A place of majestic views, amazing life, and hidden treasures. The secrets that the jungle holds in its folds are both breath taking and soul taking. When traveling to Bone Island one must be wary, not of just the tribal inhabitants and exotic creatures, but the secrets that the gods forgot.
Most cities have long and storied histories, tales of nobles and intrigue, places in cultural, social, or military history. Gaberlunz in one of those places that by various circumstances has avoided any pretense of greatness.
The Swollen Shadow’s magic is such, that anyone transported to its demi-plane, will always first arrive in the somber and hazy Umbral Fens, which surround the City of Shadow. After some searching one may find the Brittle Road, which leads through the shadow-choked swamps, to the City proper.
A land of witches and evil magic, a pox on it!
Darak One-Eye, from the Book of the Black Rose
Uncharted, and unexplored save by a few, Xenos seems a veritable paradise with plenty of food and fresh water, a godsend to any ship that finds it. Many ships have put ashore, only to find that they can never leave.
No one goes to the Western Woods. There are things that come out at night that it would be a very bad idea to meet. The Western Woods have a reputation of being haunted, or rife with wild magic. Or both.
A wasteland, a vast expanse of ogre infested, nightshade choked swamp…
‘‘There were five of them all together, these monstrous walking trees! Yep, trees that walked! By the look of those nasty things, they were probably trees that ate people as well. Tried to kill us with those giant rubber balls, they did, those hell-spawned overgrown bushes…
Cut that laughter out, damn you! We weren’t drinking salt-water when that happened! Those crazy things are real! And if you don’t believe me, sail there yourself, you lousy land lubber! Don’t tell me I didn’t say ‘‘I told you so!’‘, when those vicious monsters finally squish you with their roots’‘.
Many who have landed upon this island’s golden sands have never escaped alive, hence it’s name.Only fools, it is said, will attempt to take the island’s gold.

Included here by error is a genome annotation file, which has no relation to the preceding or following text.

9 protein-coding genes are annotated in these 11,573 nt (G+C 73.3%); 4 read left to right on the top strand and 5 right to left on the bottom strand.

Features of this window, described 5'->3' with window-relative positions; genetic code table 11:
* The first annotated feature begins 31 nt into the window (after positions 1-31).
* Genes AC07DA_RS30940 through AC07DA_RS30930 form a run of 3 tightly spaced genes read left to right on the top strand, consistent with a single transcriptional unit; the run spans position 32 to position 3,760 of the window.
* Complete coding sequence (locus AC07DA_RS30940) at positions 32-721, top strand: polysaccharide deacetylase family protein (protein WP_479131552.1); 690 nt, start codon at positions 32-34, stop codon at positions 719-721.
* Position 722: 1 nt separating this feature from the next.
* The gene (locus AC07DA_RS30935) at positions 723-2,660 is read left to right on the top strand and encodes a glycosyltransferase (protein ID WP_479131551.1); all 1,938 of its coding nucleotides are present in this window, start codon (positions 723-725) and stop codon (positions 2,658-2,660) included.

The sea is calm, the morning mists clear, the seagulls cry out, and land comes into view
The Whales Graveyard.
Kastraad is a Keep and Bailey upon a good sized hill in the mid country. While there has been several battles not far from it, it has been a quiet location for a generation or two. Recently it was taken over by a New Lord, Sir DuKon. He and his few men at arms took the keep from the previous owner (a lazy braggart called Lord KelSen the Fat). After setting himself up as a Lord, he found himself in a difficult position of needing money and being unable to take it (or lands) from his better fortified neighbors. Thus the founding of New Pastello.
What thieves convention can be complete without the ubiquitous Black Market! The specifics can obviously be as varied as one’s imagination. In fact, please consider this as the scroll it’s intended to be. The more stalls and booths the merrier!! Scras and I would like to see forty or so by next years convention. These are just twelve random ones we came up with. Some are quite standard, while others slightly more unorthodox. Maggot, your ‘thief bugs’ & their insidious proprietor go here.
"A-Wan, A-Wan, A-Wan". Awanggis is an unassuming place blessed with good clean water from a subterranean source.
The Sea of Sand is one of the most treacherous and deceitful tracts of waste in the heart of the Djaraha desert.
A small valley that leads nowhere… why is it so important to the locals?
This is a scroll of locations that are somewhat out of the normal.
There are two “villages” here. They are totally different, yet totally linked.
It was some sixty years ago, a great flood on the river caused a lot of damage. The baron ordered masive works to be undertaken, to widen the river’s channel above its usual level. The “over-channel” spreads a few hundred yards on both shores of the river. This was to be a sufficient safeguard against any flood.
A pleasant little grove with an unusual resident
The Chinese, when attacking a castle or fort, flew kites over the city wall and used the length of string it took to get it there as a measurement to know how far they had to dig a tunnel to get under the wall.